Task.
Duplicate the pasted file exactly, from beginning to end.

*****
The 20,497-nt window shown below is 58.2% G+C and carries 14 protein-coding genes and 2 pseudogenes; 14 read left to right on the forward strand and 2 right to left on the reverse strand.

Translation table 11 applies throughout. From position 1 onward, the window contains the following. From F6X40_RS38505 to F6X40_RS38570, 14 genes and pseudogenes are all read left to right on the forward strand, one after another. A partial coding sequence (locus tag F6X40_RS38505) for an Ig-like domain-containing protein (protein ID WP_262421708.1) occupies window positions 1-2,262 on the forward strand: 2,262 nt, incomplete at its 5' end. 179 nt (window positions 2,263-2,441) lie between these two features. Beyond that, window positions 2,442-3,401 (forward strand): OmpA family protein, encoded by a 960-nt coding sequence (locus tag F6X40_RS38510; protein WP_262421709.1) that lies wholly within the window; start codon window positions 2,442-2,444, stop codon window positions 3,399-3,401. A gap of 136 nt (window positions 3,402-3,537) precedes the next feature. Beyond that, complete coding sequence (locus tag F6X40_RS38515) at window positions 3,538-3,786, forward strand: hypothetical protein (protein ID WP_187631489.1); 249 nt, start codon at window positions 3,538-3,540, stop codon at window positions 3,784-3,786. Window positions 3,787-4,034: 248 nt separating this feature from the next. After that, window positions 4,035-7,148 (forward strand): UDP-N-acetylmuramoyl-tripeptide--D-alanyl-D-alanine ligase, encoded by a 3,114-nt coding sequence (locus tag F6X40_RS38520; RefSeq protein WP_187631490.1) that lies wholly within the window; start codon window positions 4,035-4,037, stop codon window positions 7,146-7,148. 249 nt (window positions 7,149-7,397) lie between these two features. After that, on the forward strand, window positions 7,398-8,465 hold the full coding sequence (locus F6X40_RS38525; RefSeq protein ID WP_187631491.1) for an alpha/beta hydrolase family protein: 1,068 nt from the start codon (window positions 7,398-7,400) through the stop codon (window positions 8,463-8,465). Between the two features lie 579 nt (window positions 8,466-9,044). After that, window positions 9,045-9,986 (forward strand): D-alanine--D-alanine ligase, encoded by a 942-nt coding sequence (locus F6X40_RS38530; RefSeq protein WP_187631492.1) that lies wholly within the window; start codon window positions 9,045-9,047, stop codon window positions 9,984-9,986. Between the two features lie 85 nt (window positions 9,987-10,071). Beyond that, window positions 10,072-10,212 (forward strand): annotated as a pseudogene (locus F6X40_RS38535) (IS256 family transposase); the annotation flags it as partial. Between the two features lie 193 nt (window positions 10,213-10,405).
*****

The 20,497-nt window shown below is 58.2% G+C and carries 14 protein-coding genes and 2 pseudogenes; 14 read left to right on the forward strand and 2 right to left on the reverse strand.

Translation table 11 applies throughout. From position 1 onward, the window contains the following. From F6X40_RS38505 to F6X40_RS38570, 14 genes and pseudogenes are all read left to right on the forward strand, one after another. A partial coding sequence (locus tag F6X40_RS38505) for an Ig-like domain-containing protein (protein ID WP_262421708.1) occupies window positions 1-2,262 on the forward strand: 2,262 nt, incomplete at its 5' end. 179 nt (window positions 2,263-2,441) lie between these two features. Beyond that, window positions 2,442-3,401 (forward strand): OmpA family protein, encoded by a 960-nt coding sequence (locus tag F6X40_RS38510; protein WP_262421709.1) that lies wholly within the window; start codon window positions 2,442-2,444, stop codon window positions 3,399-3,401. A gap of 136 nt (window positions 3,402-3,537) precedes the next feature. Beyond that, complete coding sequence (locus tag F6X40_RS38515) at window positions 3,538-3,786, forward strand: hypothetical protein (protein ID WP_187631489.1); 249 nt, start codon at window positions 3,538-3,540, stop codon at window positions 3,784-3,786. Window positions 3,787-4,034: 248 nt separating this feature from the next. After that, window positions 4,035-7,148 (forward strand): UDP-N-acetylmuramoyl-tripeptide--D-alanyl-D-alanine ligase, encoded by a 3,114-nt coding sequence (locus tag F6X40_RS38520; RefSeq protein WP_187631490.1) that lies wholly within the window; start codon window positions 4,035-4,037, stop codon window positions 7,146-7,148. 249 nt (window positions 7,149-7,397) lie between these two features. After that, on the forward strand, window positions 7,398-8,465 hold the full coding sequence (locus F6X40_RS38525; RefSeq protein ID WP_187631491.1) for an alpha/beta hydrolase family protein: 1,068 nt from the start codon (window positions 7,398-7,400) through the stop codon (window positions 8,463-8,465). Between the two features lie 579 nt (window positions 8,466-9,044). After that, window positions 9,045-9,986 (forward strand): D-alanine--D-alanine ligase, encoded by a 942-nt coding sequence (locus F6X40_RS38530; RefSeq protein WP_187631492.1) that lies wholly within the window; start codon window positions 9,045-9,047, stop codon window positions 9,984-9,986. Between the two features lie 85 nt (window positions 9,987-10,071). Beyond that, window positions 10,072-10,212 (forward strand): annotated as a pseudogene (locus F6X40_RS38535) (IS256 family transposase); the annotation flags it as partial. Between the two features lie 193 nt (window positions 10,213-10,405).